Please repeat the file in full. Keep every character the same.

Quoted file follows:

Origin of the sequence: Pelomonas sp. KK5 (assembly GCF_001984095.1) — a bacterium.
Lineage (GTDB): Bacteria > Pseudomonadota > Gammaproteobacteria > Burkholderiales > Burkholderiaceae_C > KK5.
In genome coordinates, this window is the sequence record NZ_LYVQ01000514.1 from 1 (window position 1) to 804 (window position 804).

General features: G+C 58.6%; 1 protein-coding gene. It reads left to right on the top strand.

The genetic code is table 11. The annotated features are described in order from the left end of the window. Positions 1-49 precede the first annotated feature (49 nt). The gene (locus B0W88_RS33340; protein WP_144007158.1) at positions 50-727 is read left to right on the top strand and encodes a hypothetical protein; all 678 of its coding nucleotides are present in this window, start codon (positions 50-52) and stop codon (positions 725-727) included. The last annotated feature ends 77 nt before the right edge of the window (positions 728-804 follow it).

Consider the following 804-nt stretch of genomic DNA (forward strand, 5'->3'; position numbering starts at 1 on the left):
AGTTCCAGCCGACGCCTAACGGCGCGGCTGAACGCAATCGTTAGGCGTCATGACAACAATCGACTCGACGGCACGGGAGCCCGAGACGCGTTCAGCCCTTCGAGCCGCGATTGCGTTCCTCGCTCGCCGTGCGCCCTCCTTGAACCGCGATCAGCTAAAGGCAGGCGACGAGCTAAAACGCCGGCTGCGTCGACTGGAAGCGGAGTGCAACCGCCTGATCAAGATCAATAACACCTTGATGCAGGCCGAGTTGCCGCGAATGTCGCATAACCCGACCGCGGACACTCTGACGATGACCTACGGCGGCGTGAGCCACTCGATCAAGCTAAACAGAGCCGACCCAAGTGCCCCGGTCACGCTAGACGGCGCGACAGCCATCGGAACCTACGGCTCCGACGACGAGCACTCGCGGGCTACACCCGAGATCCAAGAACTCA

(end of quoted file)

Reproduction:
Origin of the sequence: Pelomonas sp. KK5 (assembly GCF_001984095.1) — a bacterium.
Lineage (GTDB): Bacteria > Pseudomonadota > Gammaproteobacteria > Burkholderiales > Burkholderiaceae_C > KK5.
In genome coordinates, this window is the sequence record NZ_LYVQ01000514.1 from 1 (window position 1) to 804 (window position 804).

General features: G+C 58.6%; 1 protein-coding gene. It reads left to right on the top strand.

The genetic code is table 11. The annotated features are described in order from the left end of the window. Positions 1-49 precede the first annotated feature (49 nt). The gene (locus B0W88_RS33340; protein WP_144007158.1) at positions 50-727 is read left to right on the top strand and encodes a hypothetical protein; all 678 of its coding nucleotides are present in this window, start codon (positions 50-52) and stop codon (positions 725-727) included. The last annotated feature ends 77 nt before the right edge of the window (positions 728-804 follow it).

Consider the following 804-nt stretch of genomic DNA (forward strand, 5'->3'; position numbering starts at 1 on the left):
AGTTCCAGCCGACGCCTAACGGCGCGGCTGAACGCAATCGTTAGGCGTCATGACAACAATCGACTCGACGGCACGGGAGCCCGAGACGCGTTCAGCCCTTCGAGCCGCGATTGCGTTCCTCGCTCGCCGTGCGCCCTCCTTGAACCGCGATCAGCTAAAGGCAGGCGACGAGCTAAAACGCCGGCTGCGTCGACTGGAAGCGGAGTGCAACCGCCTGATCAAGATCAATAACACCTTGATGCAGGCCGAGTTGCCGCGAATGTCGCATAACCCGACCGCGGACACTCTGACGATGACCTACGGCGGCGTGAGCCACTCGATCAAGCTAAACAGAGCCGACCCAAGTGCCCCGGTCACGCTAGACGGCGCGACAGCCATCGGAACCTACGGCTCCGACGACGAGCACTCGCGGGCTACACCCGAGATCCAAGAACTCA